Netanyahu, opposition are petulant and foolish in Knesset battle - editorial

This policy of voting against the government no matter what, regardless of the issue or how worthy the cause, is short-sighted.

Opposition head Benjamin Netanyahu at the Knesset, May 18, 2022.  (photo credit: OLIVIER FITOUSSI/FLASH90)
Opposition head Benjamin Netanyahu at the Knesset, May 18, 2022.
(photo credit: OLIVIER FITOUSSI/FLASH90)

The ever-blunt Likud MK Miri Regev caused discomfort in many circles last month when a recording emerged of comments she made at a Likud faction meeting discussing why the party should vote against a coalition bill to provide scholarships for discharged IDF soldiers.

“We decided to be a fighting opposition and to bring down the government,” she said. “So there should be no stomachaches about soldiers, abused women or rape victims, because everyone understands the rationale.”

"There should be no stomachaches about soldiers, abused women or rape victims, because everyone understands the rationale.”

Likud MK Miri Regev

The rationale, in the world according to Regev, is that the political ends – bringing down the government – justify the means. This rationale justifies a willingness to vote against bills to provide scholarships to soldiers, or measures to help battered wives or rape victims, if it hurts the government.

It is this rationale that led the opposition last year to vote against automatically extending the Family Reunification Law, preventing Palestinians who marry Arab Israelis from acquiring Israeli citizenship, something that took months to rectify.

And it meant voting on Monday night against passing a directive, renewed every five years automatically since 1967, to give Israel legal jurisdiction over nearly 500,000 Israeli citizens living in Judea and Samaria.

 JUSTICE MINISTER Gideon Sa’ar addresses the Knesset plenum. He has promoted a bill to prevent incitement on social networks.  (credit: YONATAN SINDEL/FLASH90) JUSTICE MINISTER Gideon Sa’ar addresses the Knesset plenum. He has promoted a bill to prevent incitement on social networks. (credit: YONATAN SINDEL/FLASH90)

How could settlement supporters such as Likud and the Religious Zionist party vote against this measure, which was defeated, thereby joining up with the Arab Joint List and two Arab coalition MKs, for whom all settlement is anathema? How could they not extend a directive that if not passed by the end of June will create havoc for all Jews living beyond the Green Line?

Simple, because voting against the extension gives the coalition a black eye and demonstrates that it cannot even pass basic measures that until now most people have never even heard of, and were considered automatic.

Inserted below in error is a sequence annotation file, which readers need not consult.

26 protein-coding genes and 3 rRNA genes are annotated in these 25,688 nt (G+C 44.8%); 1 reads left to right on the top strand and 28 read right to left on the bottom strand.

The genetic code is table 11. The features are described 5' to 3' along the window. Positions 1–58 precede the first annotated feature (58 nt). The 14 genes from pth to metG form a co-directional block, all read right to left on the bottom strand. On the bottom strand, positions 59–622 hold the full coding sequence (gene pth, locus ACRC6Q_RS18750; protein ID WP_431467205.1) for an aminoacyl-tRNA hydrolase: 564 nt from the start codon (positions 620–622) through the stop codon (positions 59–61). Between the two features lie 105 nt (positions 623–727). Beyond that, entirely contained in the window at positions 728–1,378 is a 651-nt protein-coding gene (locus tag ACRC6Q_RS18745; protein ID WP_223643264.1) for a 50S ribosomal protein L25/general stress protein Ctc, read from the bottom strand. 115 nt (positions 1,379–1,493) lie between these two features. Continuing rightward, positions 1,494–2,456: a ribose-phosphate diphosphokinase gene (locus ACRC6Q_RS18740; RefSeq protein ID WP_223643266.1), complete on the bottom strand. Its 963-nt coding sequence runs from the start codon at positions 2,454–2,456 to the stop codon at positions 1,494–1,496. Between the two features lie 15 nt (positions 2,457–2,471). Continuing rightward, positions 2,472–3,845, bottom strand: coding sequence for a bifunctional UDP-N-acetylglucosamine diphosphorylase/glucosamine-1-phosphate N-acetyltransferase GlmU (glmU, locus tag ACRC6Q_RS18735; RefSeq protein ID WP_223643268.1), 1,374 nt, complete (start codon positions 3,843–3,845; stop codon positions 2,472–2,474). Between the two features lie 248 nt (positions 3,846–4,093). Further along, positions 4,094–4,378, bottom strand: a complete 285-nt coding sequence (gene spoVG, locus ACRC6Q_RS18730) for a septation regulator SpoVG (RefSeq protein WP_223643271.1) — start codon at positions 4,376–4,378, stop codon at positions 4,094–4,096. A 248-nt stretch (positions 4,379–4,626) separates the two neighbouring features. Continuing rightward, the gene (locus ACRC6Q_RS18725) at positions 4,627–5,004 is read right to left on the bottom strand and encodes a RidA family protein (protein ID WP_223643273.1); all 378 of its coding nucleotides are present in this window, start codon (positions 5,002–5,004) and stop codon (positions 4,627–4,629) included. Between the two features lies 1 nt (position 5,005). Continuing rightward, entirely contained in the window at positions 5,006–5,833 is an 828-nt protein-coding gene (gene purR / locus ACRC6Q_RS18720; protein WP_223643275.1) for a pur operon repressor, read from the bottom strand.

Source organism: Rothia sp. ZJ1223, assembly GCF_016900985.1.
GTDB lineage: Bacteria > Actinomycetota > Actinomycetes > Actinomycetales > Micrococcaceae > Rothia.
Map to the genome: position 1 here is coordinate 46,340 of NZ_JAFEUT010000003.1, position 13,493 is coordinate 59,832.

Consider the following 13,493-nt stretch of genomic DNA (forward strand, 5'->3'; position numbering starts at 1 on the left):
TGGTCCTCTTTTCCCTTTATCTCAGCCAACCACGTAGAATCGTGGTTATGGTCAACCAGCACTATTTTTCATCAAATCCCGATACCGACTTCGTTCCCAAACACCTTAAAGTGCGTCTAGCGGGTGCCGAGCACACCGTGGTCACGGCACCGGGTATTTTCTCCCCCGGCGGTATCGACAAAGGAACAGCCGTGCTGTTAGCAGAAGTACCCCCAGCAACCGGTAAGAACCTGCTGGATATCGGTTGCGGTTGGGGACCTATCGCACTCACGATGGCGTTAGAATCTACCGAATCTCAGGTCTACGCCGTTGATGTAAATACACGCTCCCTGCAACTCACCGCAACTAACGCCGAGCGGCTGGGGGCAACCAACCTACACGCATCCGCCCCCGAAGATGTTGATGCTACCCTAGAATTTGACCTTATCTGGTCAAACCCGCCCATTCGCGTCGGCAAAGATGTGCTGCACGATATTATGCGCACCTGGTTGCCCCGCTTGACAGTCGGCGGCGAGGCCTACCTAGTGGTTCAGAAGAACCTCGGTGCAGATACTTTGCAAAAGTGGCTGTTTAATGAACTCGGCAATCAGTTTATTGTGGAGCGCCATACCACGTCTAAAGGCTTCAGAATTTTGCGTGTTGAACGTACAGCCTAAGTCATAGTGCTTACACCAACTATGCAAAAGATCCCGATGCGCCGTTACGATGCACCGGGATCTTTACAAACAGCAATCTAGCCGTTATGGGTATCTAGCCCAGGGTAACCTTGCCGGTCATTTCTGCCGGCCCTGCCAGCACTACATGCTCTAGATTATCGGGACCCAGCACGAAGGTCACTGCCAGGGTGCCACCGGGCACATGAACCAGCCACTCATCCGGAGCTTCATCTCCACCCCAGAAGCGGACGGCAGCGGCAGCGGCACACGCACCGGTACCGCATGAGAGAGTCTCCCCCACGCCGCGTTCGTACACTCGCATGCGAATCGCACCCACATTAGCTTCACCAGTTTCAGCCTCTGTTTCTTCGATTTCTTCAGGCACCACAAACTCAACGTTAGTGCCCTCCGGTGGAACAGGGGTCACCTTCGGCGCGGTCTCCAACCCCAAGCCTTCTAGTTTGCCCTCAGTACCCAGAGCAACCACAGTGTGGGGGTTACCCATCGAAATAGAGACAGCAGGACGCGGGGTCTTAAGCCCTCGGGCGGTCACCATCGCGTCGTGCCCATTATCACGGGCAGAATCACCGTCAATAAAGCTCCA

In other words, Regev and former prime minister Benjamin Netanyahu and the rest of the Likud MKs voted on Tuesday night against what they believe in, and something that runs against the interests of a good part of their constituency to score political points. In other words, if the coalition would at noontime bring a piece of legislation declaring it to be day, the opposition would vote against it and say that it is night.

That’s not serving the public, that’s simply being petulant and foolish.

For too long, it has been accepted as axiomatic that the aim of the opposition is to bring down the government. Bringing down the government may be one of the jobs of the opposition, but it is not its only task.

The job of the opposition MKs, like that of coalition MKs, is to do what is good for the country, to serve the public. They are showing a dereliction of that duty when they vote against something they believe in simply to score political points and perhaps hasten the government’s demise.

This policy of voting against the government no matter what, regardless of the issue or how worthy the cause, is also short-sighted.

Chances are good that in the not too distant future, the Likud and the Right will return to power, but if history is any indicator, probably not with a big majority. Then they, too, will need the cooperation of opposition MKs to get various pieces of legislation approved. What are the chances of this happening as a political culture of zero compromises is taking root in this country, vote after vote?

This is by no means a uniquely Israeli development. It is increasingly a fact of life in European politics, and is the cause of the current gridlock in Washington where so many key votes fall strictly along party lines.

But this has not always been the norm in Israel. If in the fairly recent past the coalition needed opposition votes to get a measure passed, compromises would be worked out to make it possible.

That is rarely the case in today’s toxic political environment, in which compromising with the other side is akin to selling one’s soul to the devil, and deemed a lack of commitment to the ultimate goal: bringing down the government.

But that isn’t the ultimate goal. The ultimate goal is to enact measures that serve the public. The opposition, obsessed with wanting to bring down Prime Minister Naftali Bennett, is losing sight of that.